Laura Gonzalez

blog

30 Dec 2016

Ripley’s Game by Patricia Highsmith ***

Reading dates: 19—24 December 2016

I liked ‘Ripley’s Game’ less that any of the others so far but the reason is simple: Tom Ripley shares his protagonist role with someone else who becomes his sidekick but who is not as good as Tom on the page. Yet, from the point Tom appears by surprise on a certain train journey, the whole book changes for me, although I am still not convinced he needs a companion. It may work for Sherlock and Batman, and it does blur Ripley even more, but I am looking forward to selfish Tom looking out for himself and his interests, instead of trying out psychology on his neighbours. On to the next one …

Posted in Blog, Book Reviews, Reading


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About Me

I am an artist and writer. My recent practice performance, film, dance, photography and text, and my work has been performed, exhibited and published in many venues in Europe and the US. I have spoken at numerous conferences and events, including the Museum for the Fashion Institute of Technology in New York, the Medical Museum in Copenhagen, College Arts Association and the Association for the Psychoanalysis of Culture and Society. When I am not following Freud, Lacan and Marx’s footsteps with my camera or creating performance works as part of my Athenaeum Research Fellowship at the Royal Conservatoire of Scotland, I teach postgraduate students at Transart Institute.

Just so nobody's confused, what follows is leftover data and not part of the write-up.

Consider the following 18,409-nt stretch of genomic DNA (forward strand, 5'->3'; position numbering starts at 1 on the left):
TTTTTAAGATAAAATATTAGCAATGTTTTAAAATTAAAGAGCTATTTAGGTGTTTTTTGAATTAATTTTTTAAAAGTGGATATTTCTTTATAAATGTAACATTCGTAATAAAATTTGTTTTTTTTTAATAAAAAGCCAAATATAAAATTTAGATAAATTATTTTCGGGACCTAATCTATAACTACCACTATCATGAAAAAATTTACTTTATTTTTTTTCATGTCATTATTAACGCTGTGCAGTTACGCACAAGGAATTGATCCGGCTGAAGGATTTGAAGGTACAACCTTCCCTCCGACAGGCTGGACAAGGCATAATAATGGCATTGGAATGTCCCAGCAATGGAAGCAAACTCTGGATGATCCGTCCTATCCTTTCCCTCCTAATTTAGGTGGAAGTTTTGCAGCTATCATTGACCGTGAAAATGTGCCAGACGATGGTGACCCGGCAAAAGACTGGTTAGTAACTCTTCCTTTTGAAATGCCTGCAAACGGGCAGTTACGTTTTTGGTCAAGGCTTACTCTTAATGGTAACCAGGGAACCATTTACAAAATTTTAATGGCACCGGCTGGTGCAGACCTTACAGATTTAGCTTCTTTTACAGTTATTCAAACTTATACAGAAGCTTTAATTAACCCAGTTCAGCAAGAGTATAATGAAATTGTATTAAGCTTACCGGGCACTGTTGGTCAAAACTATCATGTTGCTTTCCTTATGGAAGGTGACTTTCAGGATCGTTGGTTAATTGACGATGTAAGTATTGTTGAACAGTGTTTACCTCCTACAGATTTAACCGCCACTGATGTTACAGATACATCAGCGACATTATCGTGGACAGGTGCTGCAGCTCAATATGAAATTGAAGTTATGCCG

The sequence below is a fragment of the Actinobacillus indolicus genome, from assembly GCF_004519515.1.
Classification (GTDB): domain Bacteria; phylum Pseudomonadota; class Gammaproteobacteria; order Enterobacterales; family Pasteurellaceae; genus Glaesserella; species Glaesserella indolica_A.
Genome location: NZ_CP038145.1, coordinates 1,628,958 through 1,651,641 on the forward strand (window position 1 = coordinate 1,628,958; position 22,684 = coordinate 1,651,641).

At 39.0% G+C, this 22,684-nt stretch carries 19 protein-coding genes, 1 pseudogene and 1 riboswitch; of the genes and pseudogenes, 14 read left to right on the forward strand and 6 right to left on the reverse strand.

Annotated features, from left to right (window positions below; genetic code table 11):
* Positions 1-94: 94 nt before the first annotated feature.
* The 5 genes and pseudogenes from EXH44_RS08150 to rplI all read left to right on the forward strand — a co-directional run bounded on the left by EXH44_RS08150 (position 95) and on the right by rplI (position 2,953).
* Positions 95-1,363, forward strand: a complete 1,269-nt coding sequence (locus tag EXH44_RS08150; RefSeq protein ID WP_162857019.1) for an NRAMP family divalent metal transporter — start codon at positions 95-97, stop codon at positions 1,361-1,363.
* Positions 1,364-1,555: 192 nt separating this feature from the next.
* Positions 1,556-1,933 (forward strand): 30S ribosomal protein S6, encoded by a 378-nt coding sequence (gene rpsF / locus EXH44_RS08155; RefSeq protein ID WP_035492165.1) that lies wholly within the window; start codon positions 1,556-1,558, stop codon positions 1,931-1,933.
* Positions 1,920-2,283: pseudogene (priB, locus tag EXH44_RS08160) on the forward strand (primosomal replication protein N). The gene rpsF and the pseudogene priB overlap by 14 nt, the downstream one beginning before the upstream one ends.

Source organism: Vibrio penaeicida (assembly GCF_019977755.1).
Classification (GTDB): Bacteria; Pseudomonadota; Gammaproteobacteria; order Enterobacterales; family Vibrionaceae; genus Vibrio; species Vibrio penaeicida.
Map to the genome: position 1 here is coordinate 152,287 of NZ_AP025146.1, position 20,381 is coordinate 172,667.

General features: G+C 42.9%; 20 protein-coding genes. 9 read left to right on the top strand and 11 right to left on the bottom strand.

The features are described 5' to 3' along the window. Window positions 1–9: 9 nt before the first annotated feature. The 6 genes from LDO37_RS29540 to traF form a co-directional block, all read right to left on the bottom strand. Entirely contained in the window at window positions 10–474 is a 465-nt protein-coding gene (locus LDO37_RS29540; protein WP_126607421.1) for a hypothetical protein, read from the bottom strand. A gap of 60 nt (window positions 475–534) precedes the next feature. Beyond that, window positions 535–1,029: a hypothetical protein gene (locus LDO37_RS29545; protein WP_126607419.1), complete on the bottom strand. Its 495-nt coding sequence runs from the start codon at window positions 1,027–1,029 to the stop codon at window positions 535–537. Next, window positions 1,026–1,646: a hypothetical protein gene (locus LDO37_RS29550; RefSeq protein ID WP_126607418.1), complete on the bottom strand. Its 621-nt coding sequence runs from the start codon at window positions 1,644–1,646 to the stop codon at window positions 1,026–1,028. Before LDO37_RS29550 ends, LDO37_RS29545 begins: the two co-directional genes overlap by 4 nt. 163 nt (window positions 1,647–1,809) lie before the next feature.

I am currently immersed in an interdisciplinary project exploring knowledge and the body of the hysteric. In 2013, together with Child and Adolescent Mental Health practitioner Frances Davies, I co-edited the book ‘Madness, Women and the Power of Art’, to which I contributed a work authored with Eleanor Bowen. My book ‘Make Me Yours: How Art Seduces’ was published by Cambridge Scholars in 2016. In this text, investigates psychoanalytic approaches to making and understanding objects of seduction, including an examination of parallels between artistic and analytic practices, a study of Manolo Blahnik’s shoes as objects of desire, a disturbing encounter with Marcel Duchamp’s last work, and the creation of a psychoanalytically inspired Discourse of the Artefact, a framework enabling the circulation of questions and answers through a relational approach to artworks.